Monroe County could see rise in property taxes next year



Property taxes might be on the rise in Monroe County, according to Monroe County auditor Steve Saulter.

Saulter said the county plans to file an excess levy appeal, essentially asking the state’s permission to temporarily raise property taxes.

The potential tax increase is caused by two separate issues, Saulter said.

One involves a 2012 assessment error of nonprofits. The other concerns the settlement Monroe County reached with the Fields, an apartment complex located on South Fenbrook Lane in Bloomington.

The settlement led to a $732,840 tax refund to the apartment complex.

“We obviously didn’t have the 700,000 (dollars),” Saulter said. “We had to move money from the rainy day fund to cover that. I guess you could call it a shock since it sort of came out of left field.”

About seven years ago, the Fields appealed the assessment made by Monroe County assessor Judy Sharp, who assessed the value of property at $37 million.

The Fields apartment complex disagreed with Sharp’s evaluation and filed an appeal that eventually went to the state courts.

“It’s extremely high,” Saulter said. “The county will give refunds but nothing to the magnitude of 735,000 (dollars).”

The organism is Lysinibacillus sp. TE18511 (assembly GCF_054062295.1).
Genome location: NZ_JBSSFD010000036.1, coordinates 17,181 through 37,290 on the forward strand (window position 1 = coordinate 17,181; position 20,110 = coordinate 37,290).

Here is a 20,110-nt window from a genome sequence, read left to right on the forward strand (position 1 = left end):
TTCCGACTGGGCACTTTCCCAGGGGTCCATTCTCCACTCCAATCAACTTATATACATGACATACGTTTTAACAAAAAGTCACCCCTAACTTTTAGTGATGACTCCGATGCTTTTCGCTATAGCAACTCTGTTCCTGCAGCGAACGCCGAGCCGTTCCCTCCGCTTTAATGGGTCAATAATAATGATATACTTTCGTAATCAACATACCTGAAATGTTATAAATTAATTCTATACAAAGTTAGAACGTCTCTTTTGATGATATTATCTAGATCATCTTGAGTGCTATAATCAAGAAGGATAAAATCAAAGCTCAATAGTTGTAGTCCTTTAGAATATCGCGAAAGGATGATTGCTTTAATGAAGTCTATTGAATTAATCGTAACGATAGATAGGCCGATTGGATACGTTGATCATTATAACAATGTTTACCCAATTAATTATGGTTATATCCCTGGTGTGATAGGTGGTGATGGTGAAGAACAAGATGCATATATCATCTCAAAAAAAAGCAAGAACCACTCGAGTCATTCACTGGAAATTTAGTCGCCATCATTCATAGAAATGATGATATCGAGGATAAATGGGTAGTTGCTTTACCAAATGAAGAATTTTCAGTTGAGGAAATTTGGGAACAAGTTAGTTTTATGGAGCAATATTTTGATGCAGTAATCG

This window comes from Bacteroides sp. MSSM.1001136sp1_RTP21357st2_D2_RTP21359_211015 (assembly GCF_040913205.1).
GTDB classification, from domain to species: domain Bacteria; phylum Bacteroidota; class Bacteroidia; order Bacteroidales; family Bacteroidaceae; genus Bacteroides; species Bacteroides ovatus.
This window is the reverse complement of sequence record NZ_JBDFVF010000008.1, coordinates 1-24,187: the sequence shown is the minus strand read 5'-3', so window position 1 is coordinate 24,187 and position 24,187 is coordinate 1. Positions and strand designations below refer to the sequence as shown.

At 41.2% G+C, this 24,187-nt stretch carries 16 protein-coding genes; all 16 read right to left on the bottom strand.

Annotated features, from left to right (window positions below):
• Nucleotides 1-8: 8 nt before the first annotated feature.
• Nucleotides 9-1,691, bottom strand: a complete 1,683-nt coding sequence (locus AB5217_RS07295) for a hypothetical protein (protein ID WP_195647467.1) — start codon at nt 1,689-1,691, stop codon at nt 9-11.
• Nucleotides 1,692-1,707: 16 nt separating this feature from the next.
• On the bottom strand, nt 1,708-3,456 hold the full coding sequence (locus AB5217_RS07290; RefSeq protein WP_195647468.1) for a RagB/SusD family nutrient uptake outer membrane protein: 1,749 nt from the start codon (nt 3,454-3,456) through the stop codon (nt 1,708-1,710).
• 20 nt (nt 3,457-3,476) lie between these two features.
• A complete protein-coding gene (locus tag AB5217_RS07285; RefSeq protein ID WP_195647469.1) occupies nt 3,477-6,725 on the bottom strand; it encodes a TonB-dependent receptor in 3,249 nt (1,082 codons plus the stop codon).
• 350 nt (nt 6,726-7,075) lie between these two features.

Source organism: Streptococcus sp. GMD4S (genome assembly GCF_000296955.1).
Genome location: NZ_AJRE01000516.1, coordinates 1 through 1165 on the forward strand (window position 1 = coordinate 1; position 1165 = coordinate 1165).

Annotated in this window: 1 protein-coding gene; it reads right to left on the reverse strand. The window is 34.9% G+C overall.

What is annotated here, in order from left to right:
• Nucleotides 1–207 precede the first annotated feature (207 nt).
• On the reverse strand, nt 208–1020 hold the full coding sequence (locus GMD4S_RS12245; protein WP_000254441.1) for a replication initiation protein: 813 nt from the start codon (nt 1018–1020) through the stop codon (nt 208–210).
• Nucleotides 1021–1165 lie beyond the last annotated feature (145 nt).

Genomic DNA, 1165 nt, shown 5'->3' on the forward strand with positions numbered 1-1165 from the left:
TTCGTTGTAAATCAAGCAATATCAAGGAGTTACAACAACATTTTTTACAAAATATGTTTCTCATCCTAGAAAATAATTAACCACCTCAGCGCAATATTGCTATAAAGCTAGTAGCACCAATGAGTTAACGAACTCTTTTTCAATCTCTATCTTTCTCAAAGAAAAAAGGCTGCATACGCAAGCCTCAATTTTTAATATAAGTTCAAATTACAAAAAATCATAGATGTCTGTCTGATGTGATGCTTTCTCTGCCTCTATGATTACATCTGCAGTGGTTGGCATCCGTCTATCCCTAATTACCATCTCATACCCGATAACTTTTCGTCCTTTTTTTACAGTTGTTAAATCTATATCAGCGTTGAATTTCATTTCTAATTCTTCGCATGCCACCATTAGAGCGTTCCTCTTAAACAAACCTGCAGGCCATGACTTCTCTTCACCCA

This past winter, Monroe ?County decided on a settlement with the Fields apartment complex, which meant the county needed to pay more than $700,000 in back taxes.

Saulter said, in order to recoup lost revenue from the settlement, Monroe County needs to raise taxes.

First, though, it needs the permission of the state by applying for an excess levy appeal with the Department of Local Government Finance, a state organization that oversees taxes made by counties, cities and townships or taxing units in Indiana.

Monroe County is seeking an excess levy appeal of $241,881, about $133,227 which was caused by the settlement with the Fields apartment complex.

The appeals are then reviewed by the DLGF, where they can either grant permission or deny permission to Monroe County to raise taxes.

Saulter explained that, in Monroe County, applying for excess levy appeals is not an annual ?occurrence.

“It’s not as common in the sense that you see this done year after year ,” Saulter said.

The loss of revenue from the settlement with the Fields complex did not only cost Monroe County.

The loss also cost Bloomington, the Monroe County Community School Corporation and the Monroe County Public Library, all of which have applied or plan to apply for a separate excess levy appeal.

After years of an appeal battle in the state courts with the Fields apartment complex, Monroe County decided to settle.

“We finally said enough is enough, settled, cut our losses because we probably would still be out here waiting for an answer,” Sharp said.

Sharp said assessment appeals often take years to decide.

The county, in this case, settled with the Fields apartment complex in order to avoid potentially losing even more money in a court decision.

As of now, it is unclear how much the potential tax increase will affect Monroe County ?residents.

Saulter said if the county’s excess levy appeal were to be approved, property taxes in Monroe County would temporarily increase for 2015.

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